How to Implement Internal Linking on Your PrivatePhoto of pins linked together with colored threads representing how internal links connect pages of a private practice website. For example a single blog post an SLP writes might connect to three related blog posts in a series, two service pages, the home page of their private practice website and a "contact my office" page. Practice Website

Now that you know the importance of internal linking and how many links to use, you’re probably wondering how to go about actually implementing them. Here are a few tips:

1. Prioritize the key pages of your website:

Identify the most important pages of your site. These might include your homepage, services pages, and contact page. Make sure that these pages are linked to frequently throughout your site.

2. Include anchor text for internal links:

Anchor text is the words that are hyperlinked to a different page. Use descriptive language that accurately describes the content on the other side of the link. In other words, use words that make sense and make it clear to readers where the link will take them. The anchor text should give website visitors a good idea what the page they’re going to is about.

3. Link related pages together:

Look for opportunities to link related pages together, such as your blog posts or FAQs pages. One thing I like to do is put a “Check out our blogs about _____” section on each service page. Then, I link list a bunch of blog posts I’ve written on that topic. This gets links to each of those pages which shows Google they matter. However, it also provides useful information to potential clients and encourages them to stay on the site longer. On the flip side, I also link every single blog post I write to one or more of my service pages.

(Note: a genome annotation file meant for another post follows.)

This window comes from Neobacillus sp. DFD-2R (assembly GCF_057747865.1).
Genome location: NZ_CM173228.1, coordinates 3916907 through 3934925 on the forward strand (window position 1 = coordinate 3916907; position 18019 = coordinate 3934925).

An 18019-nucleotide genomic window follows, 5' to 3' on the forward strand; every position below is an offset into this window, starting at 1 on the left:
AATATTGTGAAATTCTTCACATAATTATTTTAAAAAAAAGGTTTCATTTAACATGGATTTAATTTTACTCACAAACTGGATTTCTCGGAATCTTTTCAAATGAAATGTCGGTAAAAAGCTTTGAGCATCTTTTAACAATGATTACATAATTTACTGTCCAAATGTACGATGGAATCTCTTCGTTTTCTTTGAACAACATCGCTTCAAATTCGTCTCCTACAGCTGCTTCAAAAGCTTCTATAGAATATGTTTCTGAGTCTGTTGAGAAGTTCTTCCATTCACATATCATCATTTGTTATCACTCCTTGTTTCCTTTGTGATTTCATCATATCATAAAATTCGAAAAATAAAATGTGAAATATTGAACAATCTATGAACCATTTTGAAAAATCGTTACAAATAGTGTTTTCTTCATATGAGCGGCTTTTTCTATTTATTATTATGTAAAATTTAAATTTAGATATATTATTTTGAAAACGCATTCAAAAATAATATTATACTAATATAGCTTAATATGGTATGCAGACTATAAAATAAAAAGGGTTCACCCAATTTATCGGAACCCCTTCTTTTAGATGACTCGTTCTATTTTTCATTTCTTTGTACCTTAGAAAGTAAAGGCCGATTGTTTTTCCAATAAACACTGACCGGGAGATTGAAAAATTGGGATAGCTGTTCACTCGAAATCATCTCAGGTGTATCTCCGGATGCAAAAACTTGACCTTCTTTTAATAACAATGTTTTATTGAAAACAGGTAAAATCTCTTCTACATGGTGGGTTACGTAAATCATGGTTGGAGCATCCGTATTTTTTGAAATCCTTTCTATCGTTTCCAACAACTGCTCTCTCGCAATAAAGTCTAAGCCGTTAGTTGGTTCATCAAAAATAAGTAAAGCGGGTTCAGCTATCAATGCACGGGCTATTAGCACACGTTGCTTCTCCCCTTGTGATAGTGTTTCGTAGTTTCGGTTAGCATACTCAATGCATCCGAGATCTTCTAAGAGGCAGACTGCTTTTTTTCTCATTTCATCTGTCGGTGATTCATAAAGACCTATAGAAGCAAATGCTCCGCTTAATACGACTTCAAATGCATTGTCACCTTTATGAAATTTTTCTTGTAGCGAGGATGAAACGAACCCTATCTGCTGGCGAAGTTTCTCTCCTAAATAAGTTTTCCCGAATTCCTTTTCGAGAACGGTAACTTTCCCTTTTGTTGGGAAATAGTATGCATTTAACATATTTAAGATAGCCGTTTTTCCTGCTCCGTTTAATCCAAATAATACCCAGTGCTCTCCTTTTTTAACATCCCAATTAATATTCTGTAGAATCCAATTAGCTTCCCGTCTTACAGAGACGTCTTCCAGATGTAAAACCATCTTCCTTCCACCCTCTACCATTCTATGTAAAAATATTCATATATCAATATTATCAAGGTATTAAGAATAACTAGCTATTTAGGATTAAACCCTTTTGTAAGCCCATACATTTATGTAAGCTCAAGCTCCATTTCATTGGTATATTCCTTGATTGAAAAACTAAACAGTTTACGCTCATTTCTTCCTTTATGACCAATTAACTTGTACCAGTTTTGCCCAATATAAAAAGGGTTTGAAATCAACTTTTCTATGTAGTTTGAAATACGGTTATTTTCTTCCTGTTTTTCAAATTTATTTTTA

4. Use internal links in your content:

Add relevant internal links to the content you’re writing, such as blog posts or web page copy. Not only does this provide more link equity for those pages but it also provides visitors with easy access to other related information on your site. For example, if you’re an SLP running a private practice and you wrote blog post on expressive language, you could link to a page about speech therapy services at the end of the post. This provides readers with easy access to more information about how they can get help from you and encourages them to explore other areas of your website.

Don’t Overlook Internal Links When Optimizing

Using internal links on your website is important for SEO and providing a better experience for website visitors. It’s also really helpful for encouraging Google to index your entire website. When you’re optimizing your individual website pages for SEO, please do not overlook this important element. Start by adding internal links to your key pages and then build outward from there.

It may feel odd at first. In fact, you may at first feel like you’re putting too many links in. However, it’s been my experience that most practice owners actually underuse internal links. As long as you’re linking relevant pages together, you’ll be in great shape!

Photo of a desk with the words SEO written on it and different terms pointing to it reading content, strategy, traffic, social media, web, links, and keyword. This photo represents the work that goes into SEO. By adding internal links you can make your page relevant to Google.SEO Services for Private Practice Owners

If you’re looking for help with optimizing your private practice website, look no further than Simplified SEO Consulting. Our team of experts specializes in helping healthcare private practices increase their visibility online. Our SEO services for SLPs include a variety of done-for-you SEO services as well as various seo training options including affordable DIY courses and small group intensives. Contact us today to get started!

About the Author

Jessica Tappana is the founder and CEO of Simplified SEO Consulting. She owns a group psychotherapy practice with around 12 clinicians and began learning SEO when she was initially trying to grow her own private practice. Since then, she’s hired a small group of SEO professionals all of whom she describes as being smarter than she is…especially when it comes to techy things! She has really high expectations for offering excellent customer service and believes in using the strengths of each SEO Specialist which drives our team approach to optimizing.